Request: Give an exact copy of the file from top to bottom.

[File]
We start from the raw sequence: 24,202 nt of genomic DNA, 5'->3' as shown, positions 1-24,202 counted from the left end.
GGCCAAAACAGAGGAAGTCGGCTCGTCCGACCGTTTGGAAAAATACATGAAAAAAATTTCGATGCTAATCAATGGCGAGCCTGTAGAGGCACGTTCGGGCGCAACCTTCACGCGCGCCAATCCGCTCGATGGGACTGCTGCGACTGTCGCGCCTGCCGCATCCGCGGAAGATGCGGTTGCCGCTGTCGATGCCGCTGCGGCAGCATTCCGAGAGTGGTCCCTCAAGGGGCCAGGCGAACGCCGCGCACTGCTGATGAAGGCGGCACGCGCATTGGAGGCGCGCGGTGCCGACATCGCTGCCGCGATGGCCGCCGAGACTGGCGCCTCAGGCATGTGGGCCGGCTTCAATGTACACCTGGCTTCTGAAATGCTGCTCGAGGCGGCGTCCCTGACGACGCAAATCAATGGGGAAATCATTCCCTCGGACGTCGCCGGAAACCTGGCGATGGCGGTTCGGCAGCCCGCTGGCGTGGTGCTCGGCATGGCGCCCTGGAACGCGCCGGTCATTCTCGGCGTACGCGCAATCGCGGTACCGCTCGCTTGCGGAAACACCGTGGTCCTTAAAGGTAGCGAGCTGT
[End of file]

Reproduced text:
We start from the raw sequence: 24,202 nt of genomic DNA, 5'->3' as shown, positions 1-24,202 counted from the left end.
GGCCAAAACAGAGGAAGTCGGCTCGTCCGACCGTTTGGAAAAATACATGAAAAAAATTTCGATGCTAATCAATGGCGAGCCTGTAGAGGCACGTTCGGGCGCAACCTTCACGCGCGCCAATCCGCTCGATGGGACTGCTGCGACTGTCGCGCCTGCCGCATCCGCGGAAGATGCGGTTGCCGCTGTCGATGCCGCTGCGGCAGCATTCCGAGAGTGGTCCCTCAAGGGGCCAGGCGAACGCCGCGCACTGCTGATGAAGGCGGCACGCGCATTGGAGGCGCGCGGTGCCGACATCGCTGCCGCGATGGCCGCCGAGACTGGCGCCTCAGGCATGTGGGCCGGCTTCAATGTACACCTGGCTTCTGAAATGCTGCTCGAGGCGGCGTCCCTGACGACGCAAATCAATGGGGAAATCATTCCCTCGGACGTCGCCGGAAACCTGGCGATGGCGGTTCGGCAGCCCGCTGGCGTGGTGCTCGGCATGGCGCCCTGGAACGCGCCGGTCATTCTCGGCGTACGCGCAATCGCGGTACCGCTCGCTTGCGGAAACACCGTGGTCCTTAAAGGTAGCGAGCTGT